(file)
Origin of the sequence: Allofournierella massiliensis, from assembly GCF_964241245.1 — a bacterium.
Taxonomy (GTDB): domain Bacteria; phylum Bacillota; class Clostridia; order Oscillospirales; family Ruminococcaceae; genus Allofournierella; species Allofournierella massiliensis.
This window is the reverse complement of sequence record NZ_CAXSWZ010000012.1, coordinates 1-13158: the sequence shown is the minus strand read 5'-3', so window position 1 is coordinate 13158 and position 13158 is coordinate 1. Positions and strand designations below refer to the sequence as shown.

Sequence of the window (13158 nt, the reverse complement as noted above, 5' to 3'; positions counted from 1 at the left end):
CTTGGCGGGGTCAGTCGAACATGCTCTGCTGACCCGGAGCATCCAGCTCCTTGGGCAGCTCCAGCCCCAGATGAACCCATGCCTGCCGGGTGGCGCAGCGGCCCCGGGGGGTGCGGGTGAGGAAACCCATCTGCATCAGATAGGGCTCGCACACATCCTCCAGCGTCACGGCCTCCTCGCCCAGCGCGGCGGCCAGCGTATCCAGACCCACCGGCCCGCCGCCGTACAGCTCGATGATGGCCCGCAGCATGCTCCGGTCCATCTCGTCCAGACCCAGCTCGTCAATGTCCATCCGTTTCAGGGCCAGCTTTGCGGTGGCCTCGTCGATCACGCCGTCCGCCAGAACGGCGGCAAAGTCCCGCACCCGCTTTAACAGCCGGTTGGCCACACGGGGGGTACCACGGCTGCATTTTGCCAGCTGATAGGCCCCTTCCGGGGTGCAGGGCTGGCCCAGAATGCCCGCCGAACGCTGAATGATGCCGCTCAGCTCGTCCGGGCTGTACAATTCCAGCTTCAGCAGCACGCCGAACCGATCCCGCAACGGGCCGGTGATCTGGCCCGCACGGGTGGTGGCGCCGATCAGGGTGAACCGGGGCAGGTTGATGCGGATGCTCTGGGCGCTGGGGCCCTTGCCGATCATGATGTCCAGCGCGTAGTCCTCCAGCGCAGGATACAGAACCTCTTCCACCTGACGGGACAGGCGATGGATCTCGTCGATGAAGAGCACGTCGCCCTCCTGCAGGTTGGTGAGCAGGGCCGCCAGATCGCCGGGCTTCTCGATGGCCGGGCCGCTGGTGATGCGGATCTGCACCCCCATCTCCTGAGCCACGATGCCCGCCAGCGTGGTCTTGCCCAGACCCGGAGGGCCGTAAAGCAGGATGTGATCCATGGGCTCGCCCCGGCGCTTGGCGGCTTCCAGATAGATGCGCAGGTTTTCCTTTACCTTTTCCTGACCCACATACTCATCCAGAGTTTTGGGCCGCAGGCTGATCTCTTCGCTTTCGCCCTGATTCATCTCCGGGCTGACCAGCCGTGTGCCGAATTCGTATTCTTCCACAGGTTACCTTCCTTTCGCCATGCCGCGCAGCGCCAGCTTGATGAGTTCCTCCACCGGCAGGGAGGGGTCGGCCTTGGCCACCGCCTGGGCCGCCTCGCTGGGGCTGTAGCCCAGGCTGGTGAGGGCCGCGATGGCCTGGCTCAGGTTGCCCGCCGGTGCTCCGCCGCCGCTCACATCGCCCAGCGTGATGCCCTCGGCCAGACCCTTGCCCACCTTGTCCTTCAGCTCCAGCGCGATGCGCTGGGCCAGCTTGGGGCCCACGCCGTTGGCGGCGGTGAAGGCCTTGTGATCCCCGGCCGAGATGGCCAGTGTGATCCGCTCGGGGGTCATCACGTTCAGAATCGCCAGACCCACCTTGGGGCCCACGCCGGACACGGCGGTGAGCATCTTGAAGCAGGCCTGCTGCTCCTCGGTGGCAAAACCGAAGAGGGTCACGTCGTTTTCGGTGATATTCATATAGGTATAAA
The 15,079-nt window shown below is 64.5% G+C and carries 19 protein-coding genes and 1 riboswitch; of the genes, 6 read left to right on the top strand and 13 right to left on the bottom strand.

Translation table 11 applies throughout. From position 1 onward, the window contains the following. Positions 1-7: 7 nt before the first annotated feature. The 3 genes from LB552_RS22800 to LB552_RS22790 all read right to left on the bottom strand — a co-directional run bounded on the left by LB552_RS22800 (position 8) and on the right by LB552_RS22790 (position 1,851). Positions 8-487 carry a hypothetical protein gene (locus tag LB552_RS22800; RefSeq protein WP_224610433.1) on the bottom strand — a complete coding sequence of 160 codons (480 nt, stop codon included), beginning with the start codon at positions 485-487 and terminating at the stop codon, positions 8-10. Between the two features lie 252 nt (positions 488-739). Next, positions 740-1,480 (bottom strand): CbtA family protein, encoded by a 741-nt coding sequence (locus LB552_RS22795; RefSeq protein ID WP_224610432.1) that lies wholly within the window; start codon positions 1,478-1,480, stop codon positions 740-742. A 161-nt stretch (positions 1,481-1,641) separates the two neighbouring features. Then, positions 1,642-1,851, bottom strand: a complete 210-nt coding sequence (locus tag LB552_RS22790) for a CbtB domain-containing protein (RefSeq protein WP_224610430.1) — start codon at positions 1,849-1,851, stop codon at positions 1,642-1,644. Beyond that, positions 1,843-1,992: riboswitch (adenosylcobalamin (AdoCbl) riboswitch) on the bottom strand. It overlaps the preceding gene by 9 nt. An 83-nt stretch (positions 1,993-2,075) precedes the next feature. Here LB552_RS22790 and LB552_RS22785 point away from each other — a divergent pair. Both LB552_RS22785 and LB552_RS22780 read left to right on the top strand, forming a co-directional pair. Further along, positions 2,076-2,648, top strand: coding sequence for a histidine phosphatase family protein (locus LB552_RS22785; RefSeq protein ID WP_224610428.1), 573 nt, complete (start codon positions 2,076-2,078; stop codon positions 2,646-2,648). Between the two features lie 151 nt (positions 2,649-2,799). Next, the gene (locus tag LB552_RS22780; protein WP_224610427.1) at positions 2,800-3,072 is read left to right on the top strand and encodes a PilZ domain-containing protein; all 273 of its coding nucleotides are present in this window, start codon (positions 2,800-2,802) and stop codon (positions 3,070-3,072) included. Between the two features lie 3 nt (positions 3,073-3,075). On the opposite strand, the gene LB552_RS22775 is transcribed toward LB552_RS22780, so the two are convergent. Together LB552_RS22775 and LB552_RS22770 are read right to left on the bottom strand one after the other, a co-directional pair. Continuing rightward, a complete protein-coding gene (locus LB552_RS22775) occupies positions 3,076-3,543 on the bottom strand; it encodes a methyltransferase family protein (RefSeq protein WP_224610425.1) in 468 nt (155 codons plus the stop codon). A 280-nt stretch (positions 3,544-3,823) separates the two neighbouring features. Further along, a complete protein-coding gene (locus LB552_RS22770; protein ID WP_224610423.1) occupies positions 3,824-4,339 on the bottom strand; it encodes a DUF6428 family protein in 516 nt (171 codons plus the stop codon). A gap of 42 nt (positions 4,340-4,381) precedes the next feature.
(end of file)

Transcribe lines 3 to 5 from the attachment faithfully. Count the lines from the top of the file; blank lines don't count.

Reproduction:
This window is the reverse complement of sequence record NZ_CAXSWZ010000012.1, coordinates 1-13158: the sequence shown is the minus strand read 5'-3', so window position 1 is coordinate 13158 and position 13158 is coordinate 1. Positions and strand designations below refer to the sequence as shown.

Sequence of the window (13158 nt, the reverse complement as noted above, 5' to 3'; positions counted from 1 at the left end):
CTTGGCGGGGTCAGTCGAACATGCTCTGCTGACCCGGAGCATCCAGCTCCTTGGGCAGCTCCAGCCCCAGATGAACCCATGCCTGCCGGGTGGCGCAGCGGCCCCGGGGGGTGCGGGTGAGGAAACCCATCTGCATCAGATAGGGCTCGCACACATCCTCCAGCGTCACGGCCTCCTCGCCCAGCGCGGCGGCCAGCGTATCCAGACCCACCGGCCCGCCGCCGTACAGCTCGATGATGGCCCGCAGCATGCTCCGGTCCATCTCGTCCAGACCCAGCTCGTCAATGTCCATCCGTTTCAGGGCCAGCTTTGCGGTGGCCTCGTCGATCACGCCGTCCGCCAGAACGGCGGCAAAGTCCCGCACCCGCTTTAACAGCCGGTTGGCCACACGGGGGGTACCACGGCTGCATTTTGCCAGCTGATAGGCCCCTTCCGGGGTGCAGGGCTGGCCCAGAATGCCCGCCGAACGCTGAATGATGCCGCTCAGCTCGTCCGGGCTGTACAATTCCAGCTTCAGCAGCACGCCGAACCGATCCCGCAACGGGCCGGTGATCTGGCCCGCACGGGTGGTGGCGCCGATCAGGGTGAACCGGGGCAGGTTGATGCGGATGCTCTGGGCGCTGGGGCCCTTGCCGATCATGATGTCCAGCGCGTAGTCCTCCAGCGCAGGATACAGAACCTCTTCCACCTGACGGGACAGGCGATGGATCTCGTCGATGAAGAGCACGTCGCCCTCCTGCAGGTTGGTGAGCAGGGCCGCCAGATCGCCGGGCTTCTCGATGGCCGGGCCGCTGGTGATGCGGATCTGCACCCCCATCTCCTGAGCCACGATGCCCGCCAGCGTGGTCTTGCCCAGACCCGGAGGGCCGTAAAGCAGGATGTGATCCATGGGCTCGCCCCGGCGCTTGGCGGCTTCCAGATAGATGCGCAGGTTTTCCTTTACCTTTTCCTGACCCACATACTCATCCAGAGTTTTGGGCCGCAGGCTGATCTCTTCGCTTTCGCCCTGATTCATCTCCGGGCTGACCAGCCGTGTGCCGAATTCGTATTCTTCCACAGGTTACCTTCCTTTCGCCATGCCGCGCAGCGCCAGCTTGATGAGTTCCTCCACCGGCAGGGAGGGGTCGGCCTTGGCCACCGCCTGGGCCGCCTCGCTGGGGCTGTAGCCCAGGCTGGTGAGGGCCGCGATGGCCTGGCTCAGGTTGCCCGCCGGTGCTCCGCCGCCGCTCACATCGCCCAGCGTGATGCCCTCGGCCAGACCCTTGCCCACCTTGTCCTTCAGCTCCAGCGCGATGCGCTGGGCCAGCTTGGGGCCCACGCCGTTGGCGGCGGTGAAGGCCTTGTGATCCCCGGCCGAGATGGCCAGTGTGATCCGCTCGGGGGTCATCACGTTCAGAATCGCCAGACCCACCTTGGGGCCCACGCCGGACACGGCGGTGAGCATCTTGAAGCAGGCCTGCTGCTCCTCGGTGGCAAAACCGAAGAGGGTCACGTCGTTTTCGGTGATATTCATATAGGTATAAA